In June 2008, sources came to the Project on Government Oversight about the Air Force wasting taxpayer funds. They presented documents and e-mails that raised questions about two little-known programs to build "world-class" luxury aircraft accommodations for the military and senior civilian leadership. The accommodations -- called SLICC (Snior Leader In-transit Conference Capsule) and SLIP (Senior Leader In-transit Pallet) -- were justified as filling a "deficiency gap," but e-mails obtained by POGO showed that there was significant internal dissent within the Air Force over this extravagant waste of taxpayers' funds. Requirements documents obtained by POGO emphasize the need for "aesthetically pleasing" accommodations. E-mails obtained by POGO state that Air Force generals upgraded the leather, carpet, and wood choices, adding hundreds of thousands of dollars to the program cost. After the first FLIP was procured, General Robert McMahon expressed dissatisfaction with the color of the seat leather and type of wood used. He directed that the leather be reupholstered from brown to Air Force blue leather, and requested to replace the wood originally used with cherry. Internal Air Force e-mails make it clear that the Air Force leadership's overriding concern us SLICC's level of luxury. Contract documents obtained by POGO revealed that these accommodations do not provide any additional operational capabilities (e.g. communications advantages) beyond those currently existing.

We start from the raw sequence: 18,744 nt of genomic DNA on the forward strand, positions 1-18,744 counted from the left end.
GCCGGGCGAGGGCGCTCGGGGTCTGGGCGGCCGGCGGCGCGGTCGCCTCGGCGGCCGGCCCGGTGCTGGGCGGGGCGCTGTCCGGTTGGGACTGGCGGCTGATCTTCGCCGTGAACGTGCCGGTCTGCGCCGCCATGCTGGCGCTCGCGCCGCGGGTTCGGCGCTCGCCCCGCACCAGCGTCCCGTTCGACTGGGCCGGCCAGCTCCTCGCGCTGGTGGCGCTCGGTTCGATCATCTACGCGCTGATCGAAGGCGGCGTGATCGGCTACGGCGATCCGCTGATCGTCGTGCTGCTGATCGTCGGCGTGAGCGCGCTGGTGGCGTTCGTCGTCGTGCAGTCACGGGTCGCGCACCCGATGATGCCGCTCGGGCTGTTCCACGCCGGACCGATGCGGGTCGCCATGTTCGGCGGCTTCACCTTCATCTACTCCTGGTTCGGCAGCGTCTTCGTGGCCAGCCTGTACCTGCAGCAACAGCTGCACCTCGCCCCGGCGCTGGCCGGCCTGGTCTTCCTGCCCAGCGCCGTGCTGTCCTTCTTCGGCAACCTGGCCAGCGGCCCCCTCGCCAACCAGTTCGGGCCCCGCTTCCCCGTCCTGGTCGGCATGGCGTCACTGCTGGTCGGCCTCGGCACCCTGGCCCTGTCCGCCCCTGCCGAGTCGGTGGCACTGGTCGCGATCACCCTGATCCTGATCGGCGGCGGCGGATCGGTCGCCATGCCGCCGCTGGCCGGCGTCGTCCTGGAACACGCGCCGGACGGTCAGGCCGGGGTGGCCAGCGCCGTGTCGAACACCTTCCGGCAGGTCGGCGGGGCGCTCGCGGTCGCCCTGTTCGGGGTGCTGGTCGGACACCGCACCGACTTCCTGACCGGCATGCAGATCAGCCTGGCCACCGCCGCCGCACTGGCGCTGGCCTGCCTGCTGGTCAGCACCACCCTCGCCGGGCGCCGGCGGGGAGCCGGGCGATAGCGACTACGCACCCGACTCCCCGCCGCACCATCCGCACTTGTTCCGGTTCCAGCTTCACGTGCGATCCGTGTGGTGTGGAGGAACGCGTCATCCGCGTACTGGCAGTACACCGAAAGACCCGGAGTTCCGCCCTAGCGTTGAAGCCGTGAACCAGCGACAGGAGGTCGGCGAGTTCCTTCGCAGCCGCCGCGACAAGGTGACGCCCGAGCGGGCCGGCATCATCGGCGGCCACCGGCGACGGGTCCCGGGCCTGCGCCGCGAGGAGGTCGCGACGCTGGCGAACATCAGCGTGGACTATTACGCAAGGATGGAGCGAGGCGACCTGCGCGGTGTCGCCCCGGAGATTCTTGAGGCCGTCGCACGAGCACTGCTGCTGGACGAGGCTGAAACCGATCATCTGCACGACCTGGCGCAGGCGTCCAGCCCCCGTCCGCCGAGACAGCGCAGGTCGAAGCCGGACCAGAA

The Federal Contractor Misconduct Database (FCMD) is a Web-based resource that tracks the civil, criminal, and administrative misconduct of the federal government's largest suppliers of goods and services. POGO created the FCMD to ensure that the hundreds of billions of taxpayer dollars the federal government awards every year in contracts (over $530 billion in fiscal year 2008) go to companies with solid records of responsibility, integrity and performance. POGO developed the FCMD because government contracting officers are required by law to award contracts to responsible vendors only but lack a centralized repository of information on vendors' misconduct histories. To make decisions that are in the best interest of the public and prevent fraud, wasted and abuse, the government must have as much information as possible reflecting the past performance and responsibility of prospective vendors. The FCMD provides this information free to the public in a concise and user-friendly format. The FCMD spotlights each of the top 100 federal contractors. It complies each contractor's instances of misconduct -- actual and alleged -- dating back to 1995. In addition to misconduct instances, the FCMD includes primary source documents and links to the contractors' Web sites, annual reports, SEC filings, and lobbying and campaign finance information. Search and sort features allow users to search the data for key words, or to organize the data in interesting ways. The FCMD is an evolving resource. POGO continually adds and updates instances and contractor information. POGO also periodically updates the contractor list to reflect the most current fiscal year ranking. Each year, the roster of contractors will change, but POGO will keep all old rankings on a special archive page so that eventually the FCMD will include hundreds of contractors.